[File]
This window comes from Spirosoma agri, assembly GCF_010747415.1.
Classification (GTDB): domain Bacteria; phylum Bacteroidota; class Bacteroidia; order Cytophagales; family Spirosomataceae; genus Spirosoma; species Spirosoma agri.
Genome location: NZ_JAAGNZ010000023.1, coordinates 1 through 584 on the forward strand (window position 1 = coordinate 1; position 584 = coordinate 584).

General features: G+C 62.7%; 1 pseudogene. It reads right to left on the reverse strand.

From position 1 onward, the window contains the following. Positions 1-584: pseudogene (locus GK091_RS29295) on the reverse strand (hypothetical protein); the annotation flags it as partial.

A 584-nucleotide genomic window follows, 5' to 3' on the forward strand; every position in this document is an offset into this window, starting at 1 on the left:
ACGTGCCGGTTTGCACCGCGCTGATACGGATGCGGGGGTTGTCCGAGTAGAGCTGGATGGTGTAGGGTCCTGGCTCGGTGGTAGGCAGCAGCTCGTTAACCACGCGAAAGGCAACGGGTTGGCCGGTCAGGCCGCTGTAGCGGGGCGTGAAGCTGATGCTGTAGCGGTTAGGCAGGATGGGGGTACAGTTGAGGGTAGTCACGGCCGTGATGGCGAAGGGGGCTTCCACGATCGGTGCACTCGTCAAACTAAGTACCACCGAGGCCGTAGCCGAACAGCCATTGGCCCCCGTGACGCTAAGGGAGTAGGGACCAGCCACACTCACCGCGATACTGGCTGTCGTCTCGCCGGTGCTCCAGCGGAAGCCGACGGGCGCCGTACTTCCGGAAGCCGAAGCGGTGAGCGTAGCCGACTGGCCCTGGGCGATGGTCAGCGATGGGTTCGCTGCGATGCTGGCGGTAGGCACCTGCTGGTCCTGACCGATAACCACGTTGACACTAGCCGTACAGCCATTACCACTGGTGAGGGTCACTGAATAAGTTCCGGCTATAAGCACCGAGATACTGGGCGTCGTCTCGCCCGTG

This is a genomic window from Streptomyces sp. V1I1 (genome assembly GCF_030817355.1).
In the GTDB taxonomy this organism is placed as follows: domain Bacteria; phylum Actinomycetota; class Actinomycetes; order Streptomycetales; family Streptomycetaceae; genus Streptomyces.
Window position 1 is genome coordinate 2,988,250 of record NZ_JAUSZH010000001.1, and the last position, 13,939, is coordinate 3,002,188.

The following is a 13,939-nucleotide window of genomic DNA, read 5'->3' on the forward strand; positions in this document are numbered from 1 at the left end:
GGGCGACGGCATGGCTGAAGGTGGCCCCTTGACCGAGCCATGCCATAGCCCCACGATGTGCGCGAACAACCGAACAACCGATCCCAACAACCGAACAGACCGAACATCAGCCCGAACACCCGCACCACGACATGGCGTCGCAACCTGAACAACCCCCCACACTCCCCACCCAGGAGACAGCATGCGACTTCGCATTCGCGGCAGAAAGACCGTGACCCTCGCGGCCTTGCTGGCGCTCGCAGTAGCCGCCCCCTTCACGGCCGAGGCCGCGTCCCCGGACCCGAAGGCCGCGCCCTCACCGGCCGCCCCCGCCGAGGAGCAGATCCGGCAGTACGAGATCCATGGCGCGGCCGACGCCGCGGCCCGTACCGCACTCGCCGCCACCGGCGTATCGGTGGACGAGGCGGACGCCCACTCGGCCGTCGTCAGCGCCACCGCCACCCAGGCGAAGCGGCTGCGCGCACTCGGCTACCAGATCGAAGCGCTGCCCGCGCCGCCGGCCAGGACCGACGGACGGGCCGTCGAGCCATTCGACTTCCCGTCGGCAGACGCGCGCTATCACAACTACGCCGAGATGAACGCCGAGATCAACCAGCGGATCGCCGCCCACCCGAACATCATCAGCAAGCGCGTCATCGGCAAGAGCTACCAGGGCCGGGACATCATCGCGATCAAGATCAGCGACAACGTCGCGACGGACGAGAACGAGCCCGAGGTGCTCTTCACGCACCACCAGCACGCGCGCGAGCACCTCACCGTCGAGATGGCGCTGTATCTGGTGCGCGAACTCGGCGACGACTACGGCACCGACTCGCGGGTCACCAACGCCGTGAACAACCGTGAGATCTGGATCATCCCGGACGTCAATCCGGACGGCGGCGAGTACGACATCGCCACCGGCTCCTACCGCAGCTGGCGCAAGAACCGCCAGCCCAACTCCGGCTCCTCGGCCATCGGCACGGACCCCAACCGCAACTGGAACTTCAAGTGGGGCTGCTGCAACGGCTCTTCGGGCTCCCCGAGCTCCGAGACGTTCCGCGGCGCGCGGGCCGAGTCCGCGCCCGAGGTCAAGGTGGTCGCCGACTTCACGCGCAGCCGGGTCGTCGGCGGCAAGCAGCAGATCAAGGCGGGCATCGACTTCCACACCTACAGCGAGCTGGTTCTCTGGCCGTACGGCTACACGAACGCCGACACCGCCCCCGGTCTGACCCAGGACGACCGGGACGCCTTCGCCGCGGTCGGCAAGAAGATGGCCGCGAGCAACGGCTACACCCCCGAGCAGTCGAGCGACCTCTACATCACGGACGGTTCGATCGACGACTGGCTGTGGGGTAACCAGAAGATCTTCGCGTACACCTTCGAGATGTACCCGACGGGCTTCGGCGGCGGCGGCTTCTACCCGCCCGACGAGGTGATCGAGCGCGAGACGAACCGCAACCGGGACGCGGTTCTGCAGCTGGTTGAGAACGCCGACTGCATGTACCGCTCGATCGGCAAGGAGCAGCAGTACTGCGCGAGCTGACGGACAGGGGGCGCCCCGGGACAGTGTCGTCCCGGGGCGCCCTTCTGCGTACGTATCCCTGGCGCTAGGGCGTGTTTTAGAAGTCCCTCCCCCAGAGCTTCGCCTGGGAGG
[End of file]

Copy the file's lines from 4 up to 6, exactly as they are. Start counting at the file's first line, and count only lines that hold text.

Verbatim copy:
General features: G+C 62.7%; 1 pseudogene. It reads right to left on the reverse strand.

From position 1 onward, the window contains the following. Positions 1-584: pseudogene (locus GK091_RS29295) on the reverse strand (hypothetical protein); the annotation flags it as partial.

A 584-nucleotide genomic window follows, 5' to 3' on the forward strand; every position in this document is an offset into this window, starting at 1 on the left: